# What are the differences between loss surfaces that "derive"from different observations?

If I understand right that each observation whithin a dataset, creates a different loss surface where we want to find the global minimum.

How different those surfaces one from another? Would it be correct to say that they differ like (for example) those two parabolas: f(x) = 5x^2 +4x+2 versus f(x) = 5x^2 +1x+8 which can be seen as same parabola located in another place of xy plane.

Thank you

Let's take in consideration linear regression. You have a dataset composed by $$x,y$$ pairs, and you assume they are linearly related, thus you model this problem with LR: $$y = wx+b$$ Now, you want to find the $$w$$ and $$b$$ that best describe your data, thus you set a loss function, say MSE, and you minimize it: $$L(w, b) = \sum_{(x,y)\in D} (y - (wx+b))^2$$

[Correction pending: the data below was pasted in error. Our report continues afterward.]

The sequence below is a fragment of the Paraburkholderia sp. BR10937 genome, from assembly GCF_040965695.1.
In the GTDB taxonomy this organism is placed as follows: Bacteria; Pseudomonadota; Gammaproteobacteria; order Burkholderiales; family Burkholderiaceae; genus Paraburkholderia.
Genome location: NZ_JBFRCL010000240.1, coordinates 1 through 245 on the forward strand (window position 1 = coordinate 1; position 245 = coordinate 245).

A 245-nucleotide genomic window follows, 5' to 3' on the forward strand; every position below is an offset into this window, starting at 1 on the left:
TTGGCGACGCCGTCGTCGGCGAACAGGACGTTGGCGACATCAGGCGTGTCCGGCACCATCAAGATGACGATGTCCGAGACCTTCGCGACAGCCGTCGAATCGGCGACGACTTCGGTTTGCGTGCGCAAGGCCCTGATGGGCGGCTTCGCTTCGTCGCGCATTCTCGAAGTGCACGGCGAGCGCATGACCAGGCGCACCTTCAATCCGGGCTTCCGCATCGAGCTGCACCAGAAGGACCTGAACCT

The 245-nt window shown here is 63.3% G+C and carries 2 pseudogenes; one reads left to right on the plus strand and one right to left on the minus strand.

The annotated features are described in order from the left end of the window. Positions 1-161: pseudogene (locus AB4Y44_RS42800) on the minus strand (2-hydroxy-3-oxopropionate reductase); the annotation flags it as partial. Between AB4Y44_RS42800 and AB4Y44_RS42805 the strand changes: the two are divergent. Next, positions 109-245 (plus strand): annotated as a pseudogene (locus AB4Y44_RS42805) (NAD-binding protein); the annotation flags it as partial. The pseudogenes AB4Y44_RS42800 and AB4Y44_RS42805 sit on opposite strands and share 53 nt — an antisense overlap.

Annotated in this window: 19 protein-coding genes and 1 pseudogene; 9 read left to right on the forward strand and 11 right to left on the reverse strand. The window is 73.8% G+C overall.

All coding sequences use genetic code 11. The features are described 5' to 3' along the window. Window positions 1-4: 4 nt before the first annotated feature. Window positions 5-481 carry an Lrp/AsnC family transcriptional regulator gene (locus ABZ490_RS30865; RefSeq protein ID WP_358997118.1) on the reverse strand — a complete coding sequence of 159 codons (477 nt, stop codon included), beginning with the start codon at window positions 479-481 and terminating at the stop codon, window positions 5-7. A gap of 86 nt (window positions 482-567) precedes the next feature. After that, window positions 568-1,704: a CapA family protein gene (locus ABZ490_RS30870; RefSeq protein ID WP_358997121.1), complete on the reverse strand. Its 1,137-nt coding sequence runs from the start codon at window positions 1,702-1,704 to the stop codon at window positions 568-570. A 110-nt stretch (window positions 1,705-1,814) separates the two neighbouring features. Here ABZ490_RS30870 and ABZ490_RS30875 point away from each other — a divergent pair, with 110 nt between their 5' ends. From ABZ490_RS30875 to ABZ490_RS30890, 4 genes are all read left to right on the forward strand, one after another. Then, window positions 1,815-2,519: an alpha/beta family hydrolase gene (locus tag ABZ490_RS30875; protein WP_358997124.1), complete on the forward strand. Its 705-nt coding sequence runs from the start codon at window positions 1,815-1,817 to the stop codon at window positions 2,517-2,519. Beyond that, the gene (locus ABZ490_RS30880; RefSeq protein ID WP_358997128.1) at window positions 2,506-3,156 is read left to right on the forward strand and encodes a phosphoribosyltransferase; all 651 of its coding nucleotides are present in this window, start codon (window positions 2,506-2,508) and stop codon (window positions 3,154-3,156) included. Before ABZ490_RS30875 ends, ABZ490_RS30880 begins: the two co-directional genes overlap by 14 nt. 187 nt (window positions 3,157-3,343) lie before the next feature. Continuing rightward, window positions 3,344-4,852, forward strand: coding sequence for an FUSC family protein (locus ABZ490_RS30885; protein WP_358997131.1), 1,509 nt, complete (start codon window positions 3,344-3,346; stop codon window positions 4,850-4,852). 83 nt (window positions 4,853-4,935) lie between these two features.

At that point, you try to minimize the average loss (the $$1/n$$ is discarded because it does not effect the minimization), so say you take "the average parabola across the dataset"
• @Igor given a distance metric (loss), your global minima would be by definition $L=0$, which means that the requirement is that the function approximated by your model intersects all the data in your dataset... however, there are infinite functions that can pass from N points, no matter the dimensionality, and the parameters of such functions might be arbitrarily far, thus global optima (s) do not overlap each other Aug 13 at 22:38